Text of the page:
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Chinook

Mountain West- Winter

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Here is our new thread for the winter. As I am typing this, I am thinking about how pleasant October and early November have been. It is actually kind of nice to have blue skies and 70 without worrying about the next crazy weather change. The GFS, GFS ensembles, and other models showing a trough in the Rockies on Nov 16-17. The GFS is even getting consistent at showing a fairly significant snow for Wyoming.

8BAO12w.png

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Today's 12z GFS brought the snow back to NE Colorado on Thu-Fri. I thought for sure the models had trended north with the low pressure, and would stay north. There's still several days to go.

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I still like my general idea for the winter - dry to near normal for much of NM, AZ, CO, UT, in winter but turning colder late. These -50F anomalies in Asia probably have to break apart and move to North America at some point. I had NM warm & wet in Nov, which looks pretty good right now. We're already "wet" by the standards of the month, i.e. >=1.2x mean rain 1931-2015 base). This is what I had - https://t.co/Zx6yobAlBI. Also did an update where I compared my forecast to some others, and incorporated October precipitation and temperature ideas - https://t.co/ZdLDRW5uxY

Also think the MJO (i.e. patterns repeating with much more rigidity than in an El Nino) is a bigger factor this year. For instance - early Aug v. early Nov had nearly identical rains at about two MJO cycles of 45-days apart.

The "weather" analogs I picked based on similar conditions in Albuquerque from June to September compared to the Summers of 1931-2015 suggested an increased likelihood of a big snowstorm or several little snow events around Feb 1, Jan 29 - Feb 2. That is largely consistent with the timing of big precip events in the SW recently and in line with the MJO - we had good rains in early May, then early August, then early November.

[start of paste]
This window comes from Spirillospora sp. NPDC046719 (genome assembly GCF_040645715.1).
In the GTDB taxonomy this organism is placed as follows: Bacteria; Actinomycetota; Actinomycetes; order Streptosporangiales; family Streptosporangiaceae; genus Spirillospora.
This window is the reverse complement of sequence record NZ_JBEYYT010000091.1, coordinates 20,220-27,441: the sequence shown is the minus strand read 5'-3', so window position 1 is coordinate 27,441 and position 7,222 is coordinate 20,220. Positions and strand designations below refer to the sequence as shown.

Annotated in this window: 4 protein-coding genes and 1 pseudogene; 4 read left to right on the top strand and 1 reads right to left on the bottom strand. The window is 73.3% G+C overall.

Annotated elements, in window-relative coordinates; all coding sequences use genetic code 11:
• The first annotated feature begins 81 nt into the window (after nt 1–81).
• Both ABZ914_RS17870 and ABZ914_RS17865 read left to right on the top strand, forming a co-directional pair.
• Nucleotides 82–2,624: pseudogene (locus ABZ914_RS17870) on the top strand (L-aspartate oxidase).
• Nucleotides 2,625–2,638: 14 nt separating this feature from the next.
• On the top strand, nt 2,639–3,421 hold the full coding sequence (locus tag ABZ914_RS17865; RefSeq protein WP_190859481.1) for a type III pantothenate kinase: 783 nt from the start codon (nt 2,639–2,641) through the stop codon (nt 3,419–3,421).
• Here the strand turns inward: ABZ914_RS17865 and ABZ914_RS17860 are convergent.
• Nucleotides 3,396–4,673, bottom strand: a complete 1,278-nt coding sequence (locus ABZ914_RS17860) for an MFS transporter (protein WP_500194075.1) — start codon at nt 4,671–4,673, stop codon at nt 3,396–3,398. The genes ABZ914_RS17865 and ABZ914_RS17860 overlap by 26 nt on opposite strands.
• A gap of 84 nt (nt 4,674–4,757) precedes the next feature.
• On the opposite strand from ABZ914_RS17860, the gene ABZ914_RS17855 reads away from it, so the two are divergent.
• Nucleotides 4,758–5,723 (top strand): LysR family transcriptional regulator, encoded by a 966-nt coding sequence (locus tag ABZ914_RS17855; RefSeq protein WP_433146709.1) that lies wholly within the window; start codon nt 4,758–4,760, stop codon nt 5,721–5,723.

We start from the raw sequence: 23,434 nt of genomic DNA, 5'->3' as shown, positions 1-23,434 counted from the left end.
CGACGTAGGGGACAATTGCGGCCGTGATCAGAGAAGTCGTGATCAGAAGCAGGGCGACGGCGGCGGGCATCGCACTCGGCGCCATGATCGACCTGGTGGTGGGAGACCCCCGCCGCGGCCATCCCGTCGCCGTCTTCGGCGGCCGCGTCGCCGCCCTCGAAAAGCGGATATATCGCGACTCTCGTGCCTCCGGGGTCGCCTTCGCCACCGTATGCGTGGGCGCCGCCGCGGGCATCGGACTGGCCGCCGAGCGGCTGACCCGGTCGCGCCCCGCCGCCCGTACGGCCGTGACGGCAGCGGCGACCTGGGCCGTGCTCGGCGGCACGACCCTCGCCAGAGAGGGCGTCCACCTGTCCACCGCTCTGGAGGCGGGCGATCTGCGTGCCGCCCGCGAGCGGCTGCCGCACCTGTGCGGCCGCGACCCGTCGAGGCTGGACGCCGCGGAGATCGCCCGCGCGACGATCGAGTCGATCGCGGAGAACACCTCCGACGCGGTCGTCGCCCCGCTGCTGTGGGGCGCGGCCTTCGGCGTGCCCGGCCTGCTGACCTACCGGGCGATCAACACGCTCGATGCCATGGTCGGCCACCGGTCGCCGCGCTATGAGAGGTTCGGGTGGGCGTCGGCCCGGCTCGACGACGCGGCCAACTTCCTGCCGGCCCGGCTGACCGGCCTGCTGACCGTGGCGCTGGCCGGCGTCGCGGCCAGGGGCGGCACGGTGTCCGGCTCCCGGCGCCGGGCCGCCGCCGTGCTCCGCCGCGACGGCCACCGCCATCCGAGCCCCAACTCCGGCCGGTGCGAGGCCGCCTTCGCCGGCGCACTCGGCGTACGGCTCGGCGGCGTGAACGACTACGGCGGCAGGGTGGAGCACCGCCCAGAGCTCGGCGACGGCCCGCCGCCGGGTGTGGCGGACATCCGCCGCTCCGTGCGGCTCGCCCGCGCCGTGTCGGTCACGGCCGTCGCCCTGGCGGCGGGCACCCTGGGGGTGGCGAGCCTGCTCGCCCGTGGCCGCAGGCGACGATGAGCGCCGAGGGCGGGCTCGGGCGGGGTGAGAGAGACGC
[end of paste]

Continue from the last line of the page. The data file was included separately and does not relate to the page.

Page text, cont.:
Still like February for a big snow overall - the temperature profile of the Summer-Fall transition is very similar to years ahead of big February snowstorms, including Summer 2014, ahead of the ~10 inch snowstorm Albuquerque had Feb 26-28. The northern mountains of New Mexico had 40-100" of snow from Feb 22 - Mar 5 in 2015, following a warm October after a mild September, as we had this year. The ten warmest Octobers in the SW have ALWAYS been followed by big snows in Jan-Apr in NM/ Southern Colorado, and often for the rest of CO and AZ too.

Frigid Asia.PNG

Rain early November 16 2.gif

Rain early August 16.gif

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The Canadian and, to some degree, the ECMWF, give some hope for snow here at low elevations in Colorado on Thursday. It seems rather likely this will be a 3-6" snowstorm for many populated areas of Wyoming and Montana. Perhaps somewhat dangerous blizzard conditions in the Dakotas. My area may be totally dry Thursday, or may get up to 2" of snow.  I think there will be 3-10" for areas over 9000ft in northern Colorado.

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November 1-13 temperature departures. Regardless of the upcoming cold and snowy conditions, the large amount of warmth will be the biggest story of the month in the northern US.

y7SbZ3A.jpg

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The upcoming storm might be a little more significant for the mountains and foothills near here. The GFS has 1.0" of QPF at Rocky Mountain Natl Park, (10-15" of snow) and 0.2" to 0.3" of QPF at Fort Collins and Denver. The ground is so warm around here, little snow will stick to the streets, assuming we get any.

UKiBw4q.png

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700mb temps and winds here are part of the reason why the GFS predicts fairly high QPF here- easterly wind at 700mb, upslope and weak warm advection in a terrific -7C layer.

 

O9qjy7U.png

 

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We had a reasonably snowy afternoon. We got 1" from 12:15pm to 1:15pm, then lighter snow that probably had accumulation less than 1 extra inch.

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How close was this event to being your latest date for a (first) snowfall on record?

I know here, depending on how things play out, our first snow can be anywhere from early October (as recently as 2009) or as late as February (as recently as 2002).

There is a fairly strong relationship between first snowfall date and accumulating snow for the season too, at least in my area. If y=total snowfall in Albuquerque from Oct 1-May 31, knowing the date of the first snowfall (as x) gives you an idea of whether the winter has a good shot as being snowy or not.